Over the past few years, many financial service companies have come to the realization that women are an integral part of the marketplace. Women represent 51% of the population, head 45% of households with over $600,000 in assets, influence 85% of consumer purchases and, by 2010, are expected to control 60% of the nation’s wealth. Given these statistics, it’s in your best interest to ensure your financial practice is inviting to women.
Women versus men
The first step is to realize that women communicate differently than men. Women process information by asking questions and researching. The financial advisor is part of this research process. A female client may ask you for a recommendation and then continue to ask questions once you have made a recommendation.
While this may be frustrating to some advisors, the best solution is to help her along her research process by providing additional information, references and resources. Women don’t like being “sold.” Instead, they prefer that you work directly with them to ensure they understand your recommendations, why you are making them and what they mean for them in the short- and long-term.
In general, women also have a different relationship with money than men. When it comes to investment strategies, women want what the money can do for them and their families: provide security, safety and independence. Men, who are often more competitive by nature, typically want the prestige of having the best investment or a product with lots of bells and whistles.
Make sure you have a user-friendly website. Women like to research before they meet with a new advisor. You can help build a female client’s trust in you by providing thorough biographical information on your website, including profiles on all the employees at your firm. This sends an important message that you value all your employees and that everyone works as a team.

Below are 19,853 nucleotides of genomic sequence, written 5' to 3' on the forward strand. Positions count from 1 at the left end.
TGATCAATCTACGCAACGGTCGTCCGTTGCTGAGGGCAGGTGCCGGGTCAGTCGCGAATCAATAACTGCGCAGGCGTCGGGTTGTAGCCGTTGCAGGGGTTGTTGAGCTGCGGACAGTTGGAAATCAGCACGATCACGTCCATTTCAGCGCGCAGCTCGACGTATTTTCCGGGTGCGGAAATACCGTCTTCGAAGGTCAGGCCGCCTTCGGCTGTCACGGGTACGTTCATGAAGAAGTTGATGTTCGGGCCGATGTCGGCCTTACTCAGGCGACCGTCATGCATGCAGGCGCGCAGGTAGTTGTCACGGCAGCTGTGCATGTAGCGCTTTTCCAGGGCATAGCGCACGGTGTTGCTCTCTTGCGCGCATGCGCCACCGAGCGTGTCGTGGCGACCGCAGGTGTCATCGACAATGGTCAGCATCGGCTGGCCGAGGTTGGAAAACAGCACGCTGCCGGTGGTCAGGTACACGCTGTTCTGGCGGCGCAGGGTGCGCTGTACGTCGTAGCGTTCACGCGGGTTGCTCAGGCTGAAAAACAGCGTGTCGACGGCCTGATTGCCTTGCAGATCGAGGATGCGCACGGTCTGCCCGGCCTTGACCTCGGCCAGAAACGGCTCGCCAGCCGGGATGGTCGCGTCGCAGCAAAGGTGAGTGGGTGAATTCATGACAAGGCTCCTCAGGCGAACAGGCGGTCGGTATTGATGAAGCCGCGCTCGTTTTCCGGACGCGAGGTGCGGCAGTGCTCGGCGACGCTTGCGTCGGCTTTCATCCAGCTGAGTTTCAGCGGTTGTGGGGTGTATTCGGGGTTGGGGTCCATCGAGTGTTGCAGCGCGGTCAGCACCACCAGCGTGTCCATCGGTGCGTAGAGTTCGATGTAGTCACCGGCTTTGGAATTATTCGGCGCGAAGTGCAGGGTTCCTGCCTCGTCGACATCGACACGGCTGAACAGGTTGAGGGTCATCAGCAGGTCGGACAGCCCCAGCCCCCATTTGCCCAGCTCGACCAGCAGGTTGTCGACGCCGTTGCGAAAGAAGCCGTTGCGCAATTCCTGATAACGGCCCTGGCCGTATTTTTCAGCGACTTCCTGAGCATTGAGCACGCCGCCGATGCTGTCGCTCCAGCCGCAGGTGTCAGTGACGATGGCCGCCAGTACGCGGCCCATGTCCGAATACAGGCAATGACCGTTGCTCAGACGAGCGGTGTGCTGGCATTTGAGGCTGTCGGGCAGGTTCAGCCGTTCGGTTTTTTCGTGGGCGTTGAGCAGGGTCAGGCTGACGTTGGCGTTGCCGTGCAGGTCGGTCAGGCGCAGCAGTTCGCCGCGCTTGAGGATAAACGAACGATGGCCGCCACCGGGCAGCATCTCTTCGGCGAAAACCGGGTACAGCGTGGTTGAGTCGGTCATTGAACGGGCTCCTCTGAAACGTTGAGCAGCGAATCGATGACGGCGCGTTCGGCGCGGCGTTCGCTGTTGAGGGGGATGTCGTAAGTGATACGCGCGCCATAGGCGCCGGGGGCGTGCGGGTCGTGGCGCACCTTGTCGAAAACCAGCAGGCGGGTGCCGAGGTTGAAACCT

You can also make your office more welcoming to women by making a few small changes. Don’t put all your sales awards in prominent places. Although you may be proud of your achievements, this may tell the female client you are just out to make a sale rather than build a relationship. Instead, display your awards for service or for the charities you are involved in. Photographs of your children and grandchildren in visible places remind her that you are a caring person–not just a salesperson.
Finally, keep in mind a few little tips for handling your meeting with female clients. If you are meeting with a couple, give each spouse a business card. Do not assume the husband makes all the decisions for the household.
A good way to think about this is that marriages are like icebergs. You only get to see the top third of it. Below the surface are the other two-thirds of the marriage. Be careful about making assumptions of how decisions are made.
A fellow advisor learned this lesson the hard way. After meeting with a husband and wife couple, the advisor invited the husband to play golf. As the advisor walked the couple to the door, the wife pulled him aside and said, “I like to play golf too and this money we are investing is mine. I inherited it. If I didn’t like you as much as I do I would fire you right now.” The advisor found that to be a defining moment in his practice, and it can teach us all to never make assumptions.
Men and women also tend to run meetings differently. Women like to chit-chat before the meeting, and men like to get down to business first, then have time for small talk afterwards. Men have meetings to report information and to confirm what they already have decided; women have meetings to get the work done and make decisions at the meeting.
Working through the details
Details matter in building a practice catering to women. You should try to sit across from women so they can see your face and look into your eyes. Women are very good at reading faces and body language and will know when you are angry, sad or even lying. Sitting face to face across from a man can seem confrontational to them; it is better to have the man sit to your side if possible. Keep in mind women also tend to be more visual, so presenting information with graphs and illustrations rather than spreadsheets will be more effective.
With a little work, your practice can attract and retain more affluent female clients!